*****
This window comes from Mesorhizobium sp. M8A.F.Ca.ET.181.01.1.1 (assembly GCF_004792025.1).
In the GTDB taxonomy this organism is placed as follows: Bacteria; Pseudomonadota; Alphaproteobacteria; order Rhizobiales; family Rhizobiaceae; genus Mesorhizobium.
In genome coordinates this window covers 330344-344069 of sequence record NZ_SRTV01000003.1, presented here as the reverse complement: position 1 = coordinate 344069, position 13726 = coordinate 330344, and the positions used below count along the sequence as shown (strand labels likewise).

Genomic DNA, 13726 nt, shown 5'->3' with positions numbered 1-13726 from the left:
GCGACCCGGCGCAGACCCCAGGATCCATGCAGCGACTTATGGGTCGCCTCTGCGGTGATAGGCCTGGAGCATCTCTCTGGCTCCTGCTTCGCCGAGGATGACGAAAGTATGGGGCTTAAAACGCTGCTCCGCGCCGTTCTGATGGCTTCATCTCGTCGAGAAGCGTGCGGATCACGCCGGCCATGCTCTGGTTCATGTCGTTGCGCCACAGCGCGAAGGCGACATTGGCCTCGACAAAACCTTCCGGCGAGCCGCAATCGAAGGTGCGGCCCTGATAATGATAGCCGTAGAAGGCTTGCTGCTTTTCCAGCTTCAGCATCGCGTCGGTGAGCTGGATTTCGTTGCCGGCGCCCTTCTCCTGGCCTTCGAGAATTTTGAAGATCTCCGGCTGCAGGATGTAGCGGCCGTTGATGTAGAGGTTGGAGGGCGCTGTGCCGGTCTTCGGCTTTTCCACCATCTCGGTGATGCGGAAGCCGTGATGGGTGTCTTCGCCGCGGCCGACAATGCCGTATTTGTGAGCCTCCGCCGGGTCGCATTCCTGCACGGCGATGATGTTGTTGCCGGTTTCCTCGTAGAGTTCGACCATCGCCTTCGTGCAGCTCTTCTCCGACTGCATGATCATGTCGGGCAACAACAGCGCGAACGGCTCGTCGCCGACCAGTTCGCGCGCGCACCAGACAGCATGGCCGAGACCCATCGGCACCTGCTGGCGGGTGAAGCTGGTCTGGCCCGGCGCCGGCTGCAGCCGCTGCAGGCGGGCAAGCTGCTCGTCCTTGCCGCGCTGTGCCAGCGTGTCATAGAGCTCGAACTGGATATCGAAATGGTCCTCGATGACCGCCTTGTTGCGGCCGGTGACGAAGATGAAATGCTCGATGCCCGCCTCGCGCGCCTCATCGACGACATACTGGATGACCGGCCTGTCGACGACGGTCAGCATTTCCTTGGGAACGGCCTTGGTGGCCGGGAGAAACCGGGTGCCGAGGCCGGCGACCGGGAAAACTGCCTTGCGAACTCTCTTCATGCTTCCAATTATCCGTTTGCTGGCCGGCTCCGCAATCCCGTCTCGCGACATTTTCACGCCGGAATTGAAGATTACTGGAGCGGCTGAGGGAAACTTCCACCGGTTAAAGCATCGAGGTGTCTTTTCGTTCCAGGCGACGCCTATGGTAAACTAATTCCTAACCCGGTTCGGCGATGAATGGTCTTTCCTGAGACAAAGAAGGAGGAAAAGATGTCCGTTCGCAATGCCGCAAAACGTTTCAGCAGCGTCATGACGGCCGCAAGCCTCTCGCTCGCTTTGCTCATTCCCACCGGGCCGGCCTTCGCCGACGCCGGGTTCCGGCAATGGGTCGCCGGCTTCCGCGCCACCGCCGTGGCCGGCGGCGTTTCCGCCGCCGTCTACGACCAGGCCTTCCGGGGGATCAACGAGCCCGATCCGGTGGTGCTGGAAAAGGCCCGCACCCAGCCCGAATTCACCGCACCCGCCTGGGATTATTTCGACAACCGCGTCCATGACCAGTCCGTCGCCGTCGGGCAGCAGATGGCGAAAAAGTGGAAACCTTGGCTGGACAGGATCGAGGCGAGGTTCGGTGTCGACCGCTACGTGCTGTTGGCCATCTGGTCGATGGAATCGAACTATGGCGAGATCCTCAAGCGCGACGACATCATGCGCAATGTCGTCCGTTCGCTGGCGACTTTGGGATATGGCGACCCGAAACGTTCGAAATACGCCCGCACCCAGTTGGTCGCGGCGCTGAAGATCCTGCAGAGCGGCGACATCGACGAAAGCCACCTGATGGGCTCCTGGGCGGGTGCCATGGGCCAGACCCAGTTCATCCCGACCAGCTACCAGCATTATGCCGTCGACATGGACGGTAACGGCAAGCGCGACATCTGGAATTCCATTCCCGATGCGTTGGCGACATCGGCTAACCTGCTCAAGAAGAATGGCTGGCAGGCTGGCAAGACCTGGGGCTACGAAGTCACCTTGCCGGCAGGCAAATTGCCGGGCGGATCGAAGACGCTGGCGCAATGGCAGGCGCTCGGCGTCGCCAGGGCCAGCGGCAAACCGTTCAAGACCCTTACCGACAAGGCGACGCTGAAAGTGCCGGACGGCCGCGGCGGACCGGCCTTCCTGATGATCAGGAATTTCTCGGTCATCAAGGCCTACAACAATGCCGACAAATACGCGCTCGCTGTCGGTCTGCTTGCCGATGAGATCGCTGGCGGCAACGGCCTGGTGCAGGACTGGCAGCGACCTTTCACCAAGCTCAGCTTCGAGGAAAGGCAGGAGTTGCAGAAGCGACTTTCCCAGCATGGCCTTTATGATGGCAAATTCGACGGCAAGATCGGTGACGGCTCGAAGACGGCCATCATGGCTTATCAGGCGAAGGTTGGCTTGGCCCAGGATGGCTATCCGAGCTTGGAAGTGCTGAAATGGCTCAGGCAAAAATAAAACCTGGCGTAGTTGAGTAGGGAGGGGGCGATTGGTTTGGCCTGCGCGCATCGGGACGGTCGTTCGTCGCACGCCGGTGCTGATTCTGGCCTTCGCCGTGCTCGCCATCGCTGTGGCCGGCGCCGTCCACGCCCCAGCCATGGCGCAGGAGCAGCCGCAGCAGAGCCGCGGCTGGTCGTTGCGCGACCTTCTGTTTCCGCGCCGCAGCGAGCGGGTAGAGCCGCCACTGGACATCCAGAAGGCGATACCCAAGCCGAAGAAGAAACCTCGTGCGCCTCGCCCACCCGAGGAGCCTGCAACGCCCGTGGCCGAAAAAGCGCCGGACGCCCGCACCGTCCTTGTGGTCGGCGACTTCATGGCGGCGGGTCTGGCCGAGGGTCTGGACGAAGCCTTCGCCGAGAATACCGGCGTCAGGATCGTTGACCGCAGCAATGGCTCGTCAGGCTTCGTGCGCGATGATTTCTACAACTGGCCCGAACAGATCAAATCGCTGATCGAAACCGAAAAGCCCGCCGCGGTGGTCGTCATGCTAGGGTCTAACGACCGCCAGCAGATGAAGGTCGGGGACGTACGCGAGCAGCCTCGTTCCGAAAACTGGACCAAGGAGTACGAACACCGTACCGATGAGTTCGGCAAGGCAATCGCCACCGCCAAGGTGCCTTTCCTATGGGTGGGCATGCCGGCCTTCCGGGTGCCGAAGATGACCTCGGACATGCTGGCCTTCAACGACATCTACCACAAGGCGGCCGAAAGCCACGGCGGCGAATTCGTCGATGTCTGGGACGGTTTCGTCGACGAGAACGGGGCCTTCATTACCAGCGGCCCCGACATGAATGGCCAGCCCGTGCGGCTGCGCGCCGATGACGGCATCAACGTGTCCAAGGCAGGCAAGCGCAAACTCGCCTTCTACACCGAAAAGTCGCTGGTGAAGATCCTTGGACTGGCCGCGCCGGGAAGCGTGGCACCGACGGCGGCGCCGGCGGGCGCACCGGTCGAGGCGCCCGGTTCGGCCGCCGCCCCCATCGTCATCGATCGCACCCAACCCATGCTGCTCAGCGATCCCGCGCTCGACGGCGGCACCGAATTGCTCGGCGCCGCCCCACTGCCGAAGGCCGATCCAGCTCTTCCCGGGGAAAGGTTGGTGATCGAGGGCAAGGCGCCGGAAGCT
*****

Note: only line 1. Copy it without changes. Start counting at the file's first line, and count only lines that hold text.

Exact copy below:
This window comes from Mesorhizobium sp. M8A.F.Ca.ET.181.01.1.1 (assembly GCF_004792025.1).